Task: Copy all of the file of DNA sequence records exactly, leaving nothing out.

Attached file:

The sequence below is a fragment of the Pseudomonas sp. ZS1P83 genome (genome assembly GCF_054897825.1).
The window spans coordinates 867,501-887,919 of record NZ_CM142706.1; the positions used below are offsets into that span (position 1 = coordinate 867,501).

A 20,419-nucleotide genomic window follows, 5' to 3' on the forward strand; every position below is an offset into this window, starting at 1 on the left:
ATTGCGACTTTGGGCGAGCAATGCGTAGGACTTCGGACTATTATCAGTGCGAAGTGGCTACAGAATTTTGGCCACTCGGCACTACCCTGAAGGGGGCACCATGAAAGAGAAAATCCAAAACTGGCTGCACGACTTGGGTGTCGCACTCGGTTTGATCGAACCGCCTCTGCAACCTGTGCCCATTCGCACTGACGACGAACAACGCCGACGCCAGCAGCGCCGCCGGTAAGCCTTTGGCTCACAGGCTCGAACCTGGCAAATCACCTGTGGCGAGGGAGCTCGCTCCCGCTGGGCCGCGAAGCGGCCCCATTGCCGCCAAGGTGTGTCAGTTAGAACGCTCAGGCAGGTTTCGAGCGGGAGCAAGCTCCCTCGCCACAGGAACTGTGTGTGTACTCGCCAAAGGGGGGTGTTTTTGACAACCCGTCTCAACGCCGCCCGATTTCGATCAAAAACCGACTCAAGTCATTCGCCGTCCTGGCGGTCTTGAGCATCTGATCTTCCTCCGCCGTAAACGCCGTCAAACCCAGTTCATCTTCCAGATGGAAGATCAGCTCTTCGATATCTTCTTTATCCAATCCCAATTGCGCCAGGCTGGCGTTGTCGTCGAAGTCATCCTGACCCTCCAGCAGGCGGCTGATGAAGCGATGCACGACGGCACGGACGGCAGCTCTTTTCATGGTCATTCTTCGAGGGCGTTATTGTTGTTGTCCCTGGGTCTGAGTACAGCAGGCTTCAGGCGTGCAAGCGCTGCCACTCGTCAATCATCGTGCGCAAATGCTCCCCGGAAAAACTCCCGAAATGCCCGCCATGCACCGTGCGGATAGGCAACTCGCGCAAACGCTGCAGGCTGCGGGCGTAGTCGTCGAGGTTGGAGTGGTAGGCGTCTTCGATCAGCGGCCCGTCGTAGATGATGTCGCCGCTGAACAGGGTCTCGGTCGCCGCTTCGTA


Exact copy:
The sequence below is a fragment of the Pseudomonas sp. ZS1P83 genome (genome assembly GCF_054897825.1).
The window spans coordinates 867,501-887,919 of record NZ_CM142706.1; the positions used below are offsets into that span (position 1 = coordinate 867,501).

A 20,419-nucleotide genomic window follows, 5' to 3' on the forward strand; every position below is an offset into this window, starting at 1 on the left:
ATTGCGACTTTGGGCGAGCAATGCGTAGGACTTCGGACTATTATCAGTGCGAAGTGGCTACAGAATTTTGGCCACTCGGCACTACCCTGAAGGGGGCACCATGAAAGAGAAAATCCAAAACTGGCTGCACGACTTGGGTGTCGCACTCGGTTTGATCGAACCGCCTCTGCAACCTGTGCCCATTCGCACTGACGACGAACAACGCCGACGCCAGCAGCGCCGCCGGTAAGCCTTTGGCTCACAGGCTCGAACCTGGCAAATCACCTGTGGCGAGGGAGCTCGCTCCCGCTGGGCCGCGAAGCGGCCCCATTGCCGCCAAGGTGTGTCAGTTAGAACGCTCAGGCAGGTTTCGAGCGGGAGCAAGCTCCCTCGCCACAGGAACTGTGTGTGTACTCGCCAAAGGGGGGTGTTTTTGACAACCCGTCTCAACGCCGCCCGATTTCGATCAAAAACCGACTCAAGTCATTCGCCGTCCTGGCGGTCTTGAGCATCTGATCTTCCTCCGCCGTAAACGCCGTCAAACCCAGTTCATCTTCCAGATGGAAGATCAGCTCTTCGATATCTTCTTTATCCAATCCCAATTGCGCCAGGCTGGCGTTGTCGTCGAAGTCATCCTGACCCTCCAGCAGGCGGCTGATGAAGCGATGCACGACGGCACGGACGGCAGCTCTTTTCATGGTCATTCTTCGAGGGCGTTATTGTTGTTGTCCCTGGGTCTGAGTACAGCAGGCTTCAGGCGTGCAAGCGCTGCCACTCGTCAATCATCGTGCGCAAATGCTCCCCGGAAAAACTCCCGAAATGCCCGCCATGCACCGTGCGGATAGGCAACTCGCGCAAACGCTGCAGGCTGCGGGCGTAGTCGTCGAGGTTGGAGTGGTAGGCGTCTTCGATCAGCGGCCCGTCGTAGATGATGTCGCCGCTGAACAGGGTCTCGGTCGCCGCTTCGTA